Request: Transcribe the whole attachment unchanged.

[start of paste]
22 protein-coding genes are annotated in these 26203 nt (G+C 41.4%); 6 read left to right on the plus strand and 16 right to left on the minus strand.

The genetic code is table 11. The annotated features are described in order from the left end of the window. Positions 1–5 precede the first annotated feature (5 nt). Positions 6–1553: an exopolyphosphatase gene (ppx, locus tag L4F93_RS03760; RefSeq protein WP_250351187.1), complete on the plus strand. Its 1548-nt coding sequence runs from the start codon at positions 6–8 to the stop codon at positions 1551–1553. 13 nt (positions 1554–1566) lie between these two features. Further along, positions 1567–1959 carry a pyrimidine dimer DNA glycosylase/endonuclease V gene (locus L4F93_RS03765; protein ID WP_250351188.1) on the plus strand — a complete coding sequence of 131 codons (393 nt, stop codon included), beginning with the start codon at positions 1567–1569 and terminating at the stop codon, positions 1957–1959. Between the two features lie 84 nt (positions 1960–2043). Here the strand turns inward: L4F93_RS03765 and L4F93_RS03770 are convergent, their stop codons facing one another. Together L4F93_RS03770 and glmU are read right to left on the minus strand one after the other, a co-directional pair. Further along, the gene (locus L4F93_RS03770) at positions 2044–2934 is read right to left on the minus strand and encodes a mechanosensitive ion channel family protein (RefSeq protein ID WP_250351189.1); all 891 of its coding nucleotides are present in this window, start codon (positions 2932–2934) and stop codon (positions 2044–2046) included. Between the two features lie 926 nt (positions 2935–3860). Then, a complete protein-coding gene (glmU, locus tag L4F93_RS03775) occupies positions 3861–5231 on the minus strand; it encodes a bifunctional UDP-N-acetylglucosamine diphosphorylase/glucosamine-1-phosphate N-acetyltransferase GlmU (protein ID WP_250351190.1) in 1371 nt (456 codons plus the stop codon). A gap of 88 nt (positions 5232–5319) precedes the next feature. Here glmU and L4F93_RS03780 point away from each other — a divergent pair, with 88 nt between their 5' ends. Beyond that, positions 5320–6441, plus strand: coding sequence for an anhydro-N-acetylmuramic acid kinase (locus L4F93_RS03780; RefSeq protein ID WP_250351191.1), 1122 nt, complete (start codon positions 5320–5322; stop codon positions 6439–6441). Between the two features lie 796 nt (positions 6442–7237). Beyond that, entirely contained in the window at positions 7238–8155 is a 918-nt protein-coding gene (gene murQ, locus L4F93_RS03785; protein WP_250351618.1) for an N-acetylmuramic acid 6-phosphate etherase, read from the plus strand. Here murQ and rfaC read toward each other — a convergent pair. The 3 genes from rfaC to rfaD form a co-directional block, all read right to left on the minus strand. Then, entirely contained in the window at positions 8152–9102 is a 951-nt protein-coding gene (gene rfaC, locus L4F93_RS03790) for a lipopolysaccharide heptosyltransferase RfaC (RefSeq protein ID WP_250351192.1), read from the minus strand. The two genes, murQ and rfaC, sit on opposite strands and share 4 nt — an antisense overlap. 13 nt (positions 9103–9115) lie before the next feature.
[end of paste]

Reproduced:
22 protein-coding genes are annotated in these 26203 nt (G+C 41.4%); 6 read left to right on the plus strand and 16 right to left on the minus strand.

The genetic code is table 11. The annotated features are described in order from the left end of the window. Positions 1–5 precede the first annotated feature (5 nt). Positions 6–1553: an exopolyphosphatase gene (ppx, locus tag L4F93_RS03760; RefSeq protein WP_250351187.1), complete on the plus strand. Its 1548-nt coding sequence runs from the start codon at positions 6–8 to the stop codon at positions 1551–1553. 13 nt (positions 1554–1566) lie between these two features. Further along, positions 1567–1959 carry a pyrimidine dimer DNA glycosylase/endonuclease V gene (locus L4F93_RS03765; protein ID WP_250351188.1) on the plus strand — a complete coding sequence of 131 codons (393 nt, stop codon included), beginning with the start codon at positions 1567–1569 and terminating at the stop codon, positions 1957–1959. Between the two features lie 84 nt (positions 1960–2043). Here the strand turns inward: L4F93_RS03765 and L4F93_RS03770 are convergent, their stop codons facing one another. Together L4F93_RS03770 and glmU are read right to left on the minus strand one after the other, a co-directional pair. Further along, the gene (locus L4F93_RS03770) at positions 2044–2934 is read right to left on the minus strand and encodes a mechanosensitive ion channel family protein (RefSeq protein ID WP_250351189.1); all 891 of its coding nucleotides are present in this window, start codon (positions 2932–2934) and stop codon (positions 2044–2046) included. Between the two features lie 926 nt (positions 2935–3860). Then, a complete protein-coding gene (glmU, locus tag L4F93_RS03775) occupies positions 3861–5231 on the minus strand; it encodes a bifunctional UDP-N-acetylglucosamine diphosphorylase/glucosamine-1-phosphate N-acetyltransferase GlmU (protein ID WP_250351190.1) in 1371 nt (456 codons plus the stop codon). A gap of 88 nt (positions 5232–5319) precedes the next feature. Here glmU and L4F93_RS03780 point away from each other — a divergent pair, with 88 nt between their 5' ends. Beyond that, positions 5320–6441, plus strand: coding sequence for an anhydro-N-acetylmuramic acid kinase (locus L4F93_RS03780; RefSeq protein ID WP_250351191.1), 1122 nt, complete (start codon positions 5320–5322; stop codon positions 6439–6441). Between the two features lie 796 nt (positions 6442–7237). Beyond that, entirely contained in the window at positions 7238–8155 is a 918-nt protein-coding gene (gene murQ, locus L4F93_RS03785; protein WP_250351618.1) for an N-acetylmuramic acid 6-phosphate etherase, read from the plus strand. Here murQ and rfaC read toward each other — a convergent pair. The 3 genes from rfaC to rfaD form a co-directional block, all read right to left on the minus strand. Then, entirely contained in the window at positions 8152–9102 is a 951-nt protein-coding gene (gene rfaC, locus L4F93_RS03790) for a lipopolysaccharide heptosyltransferase RfaC (RefSeq protein ID WP_250351192.1), read from the minus strand. The two genes, murQ and rfaC, sit on opposite strands and share 4 nt — an antisense overlap. 13 nt (positions 9103–9115) lie before the next feature.